Significant feelings of astonishment and fascination are what the Christian Dior exhibit offered us at the Royal Ontario Museum on Monday. Being surrounded by vintage couture garments was practically magical, providing you with a close study on what it's like to be an elite of the past and how luxury fashion was meticulously created in the post-war era.
The exhibit can be merely described as "short but sweet". Displays are set up in a convenient way that viewers can stroll around the small room but still have a full glimpse of what is situated in each area. Dressed mannequins, which are the highlight of the exhibit, are placed in the centre while individual garments, textiles, and accessories are showcased on the walls.
Analyzing each piece is a must because it gives you an insight of how intricate and aesthetically-focused old designs were. One will truly notice the ridiculous amount of time and effort it took for the fashion label to produce such pieces for historical A-listers. The style is also highly intriguing, with many demonstrating a clear exploration of abstract forms and even some also appearing as derivable from today's avant-garde movement. Colour schemes are primarily subtle, with a few applying bold tones and "glitzy" effects.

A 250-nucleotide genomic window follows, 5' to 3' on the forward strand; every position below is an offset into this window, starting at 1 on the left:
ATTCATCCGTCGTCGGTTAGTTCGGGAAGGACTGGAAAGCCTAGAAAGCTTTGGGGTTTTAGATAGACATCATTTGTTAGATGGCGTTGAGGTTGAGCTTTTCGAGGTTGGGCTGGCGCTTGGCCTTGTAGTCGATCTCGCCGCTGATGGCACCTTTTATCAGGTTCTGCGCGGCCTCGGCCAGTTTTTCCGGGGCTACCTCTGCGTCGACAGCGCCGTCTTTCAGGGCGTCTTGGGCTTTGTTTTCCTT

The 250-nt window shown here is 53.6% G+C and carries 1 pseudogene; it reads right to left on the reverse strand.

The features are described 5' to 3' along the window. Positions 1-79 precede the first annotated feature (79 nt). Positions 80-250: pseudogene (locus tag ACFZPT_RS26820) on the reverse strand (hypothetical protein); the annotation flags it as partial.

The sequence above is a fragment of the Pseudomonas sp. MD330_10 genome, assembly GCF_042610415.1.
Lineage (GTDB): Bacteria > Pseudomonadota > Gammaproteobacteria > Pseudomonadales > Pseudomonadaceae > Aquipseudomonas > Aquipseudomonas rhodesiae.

The displays on the walls are also as pleasing to look at as the dressed mannequins. Individual garments including evening jackets have beautiful forms and highly detailed embroideries. The printed textiles of the post-war era are simplistic, natural, but exquisite. Accessories, particularly high necklaces are stunningly elaborate, combining different stones and materials to ensure total sophistication.
Overall, "Christian Dior" certainly embraced the idea of "quality and not quantity". The curator, Dr Alexandra Palmer, did an amazing job of capturing the most important historical fragments of the renowned fashion label to make sure that viewers have something to take home. If you are a legitimate fashion lover, this is definitely an exhibit you don't want to miss!
By: Franz Tabora
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